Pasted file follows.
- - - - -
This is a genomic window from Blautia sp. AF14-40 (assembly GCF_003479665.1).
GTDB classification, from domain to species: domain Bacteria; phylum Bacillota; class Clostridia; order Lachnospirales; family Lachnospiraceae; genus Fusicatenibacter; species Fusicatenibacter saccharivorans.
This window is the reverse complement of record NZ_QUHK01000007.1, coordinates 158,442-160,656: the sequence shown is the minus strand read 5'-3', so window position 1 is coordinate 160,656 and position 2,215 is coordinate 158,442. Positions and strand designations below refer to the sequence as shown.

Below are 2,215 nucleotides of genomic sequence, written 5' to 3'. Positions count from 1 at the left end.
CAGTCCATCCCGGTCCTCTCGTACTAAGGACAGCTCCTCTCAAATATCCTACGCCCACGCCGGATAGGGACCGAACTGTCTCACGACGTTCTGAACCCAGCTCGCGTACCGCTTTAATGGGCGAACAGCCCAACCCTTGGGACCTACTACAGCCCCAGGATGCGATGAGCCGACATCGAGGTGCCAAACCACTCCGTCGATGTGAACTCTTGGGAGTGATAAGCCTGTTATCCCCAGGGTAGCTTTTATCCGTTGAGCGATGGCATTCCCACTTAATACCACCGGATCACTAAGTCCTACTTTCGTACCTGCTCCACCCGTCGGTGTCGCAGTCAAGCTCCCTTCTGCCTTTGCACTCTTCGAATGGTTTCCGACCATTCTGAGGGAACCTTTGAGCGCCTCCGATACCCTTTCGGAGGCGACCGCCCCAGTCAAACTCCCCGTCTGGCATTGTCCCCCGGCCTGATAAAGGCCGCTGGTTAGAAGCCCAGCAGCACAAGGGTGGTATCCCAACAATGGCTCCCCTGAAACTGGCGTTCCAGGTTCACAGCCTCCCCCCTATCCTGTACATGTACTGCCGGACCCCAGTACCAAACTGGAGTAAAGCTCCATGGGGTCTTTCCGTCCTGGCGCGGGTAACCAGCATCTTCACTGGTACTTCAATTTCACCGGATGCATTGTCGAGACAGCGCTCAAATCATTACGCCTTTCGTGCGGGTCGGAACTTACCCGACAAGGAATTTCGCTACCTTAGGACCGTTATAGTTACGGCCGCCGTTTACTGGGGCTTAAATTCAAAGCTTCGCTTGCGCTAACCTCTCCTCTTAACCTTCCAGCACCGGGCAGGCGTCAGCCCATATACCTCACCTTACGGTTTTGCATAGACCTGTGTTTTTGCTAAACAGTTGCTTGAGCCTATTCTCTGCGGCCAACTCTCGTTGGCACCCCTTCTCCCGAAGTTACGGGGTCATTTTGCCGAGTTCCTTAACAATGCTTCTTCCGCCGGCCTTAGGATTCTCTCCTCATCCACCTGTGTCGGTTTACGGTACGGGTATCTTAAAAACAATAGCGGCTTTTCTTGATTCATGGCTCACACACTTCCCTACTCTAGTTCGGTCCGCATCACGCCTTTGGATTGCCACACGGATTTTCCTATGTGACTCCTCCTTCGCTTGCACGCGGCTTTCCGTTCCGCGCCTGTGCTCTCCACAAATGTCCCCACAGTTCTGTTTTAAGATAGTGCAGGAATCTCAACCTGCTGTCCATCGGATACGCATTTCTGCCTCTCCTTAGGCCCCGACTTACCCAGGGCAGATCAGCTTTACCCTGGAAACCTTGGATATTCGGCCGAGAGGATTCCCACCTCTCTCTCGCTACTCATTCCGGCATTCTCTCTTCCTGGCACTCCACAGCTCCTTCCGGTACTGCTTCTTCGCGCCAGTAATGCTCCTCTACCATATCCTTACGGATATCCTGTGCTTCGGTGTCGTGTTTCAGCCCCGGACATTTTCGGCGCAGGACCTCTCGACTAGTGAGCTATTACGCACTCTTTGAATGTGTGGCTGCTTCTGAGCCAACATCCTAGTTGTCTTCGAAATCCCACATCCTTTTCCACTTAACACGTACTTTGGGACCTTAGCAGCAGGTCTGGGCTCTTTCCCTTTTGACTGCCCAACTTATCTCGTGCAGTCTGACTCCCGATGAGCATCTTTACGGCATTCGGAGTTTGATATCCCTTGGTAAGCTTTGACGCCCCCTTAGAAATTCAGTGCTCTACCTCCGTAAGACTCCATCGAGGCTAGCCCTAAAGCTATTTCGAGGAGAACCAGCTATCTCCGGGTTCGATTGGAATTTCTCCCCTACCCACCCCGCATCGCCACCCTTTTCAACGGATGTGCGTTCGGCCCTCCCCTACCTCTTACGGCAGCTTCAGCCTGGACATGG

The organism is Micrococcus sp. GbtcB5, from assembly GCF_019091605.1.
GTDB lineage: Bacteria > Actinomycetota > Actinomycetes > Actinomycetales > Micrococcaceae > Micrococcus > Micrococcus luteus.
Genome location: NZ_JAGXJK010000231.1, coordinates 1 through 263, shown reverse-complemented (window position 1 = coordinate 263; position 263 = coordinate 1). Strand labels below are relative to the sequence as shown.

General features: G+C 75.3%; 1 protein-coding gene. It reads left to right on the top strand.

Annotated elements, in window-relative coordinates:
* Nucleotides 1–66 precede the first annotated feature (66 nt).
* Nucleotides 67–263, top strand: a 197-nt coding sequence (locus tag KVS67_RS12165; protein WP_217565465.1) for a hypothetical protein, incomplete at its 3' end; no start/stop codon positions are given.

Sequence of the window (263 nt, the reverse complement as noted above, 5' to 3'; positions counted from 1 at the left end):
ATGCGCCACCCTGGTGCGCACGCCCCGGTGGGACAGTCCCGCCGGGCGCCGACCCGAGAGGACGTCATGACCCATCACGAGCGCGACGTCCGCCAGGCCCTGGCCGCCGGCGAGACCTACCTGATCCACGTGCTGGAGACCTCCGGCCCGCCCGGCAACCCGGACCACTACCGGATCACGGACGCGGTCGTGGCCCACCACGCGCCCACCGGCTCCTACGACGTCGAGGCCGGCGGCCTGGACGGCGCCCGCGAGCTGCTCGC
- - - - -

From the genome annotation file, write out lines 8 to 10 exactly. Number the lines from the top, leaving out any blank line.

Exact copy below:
Genome location: NZ_JAGXJK010000231.1, coordinates 1 through 263, shown reverse-complemented (window position 1 = coordinate 263; position 263 = coordinate 1). Strand labels below are relative to the sequence as shown.

General features: G+C 75.3%; 1 protein-coding gene. It reads left to right on the top strand.

Annotated elements, in window-relative coordinates: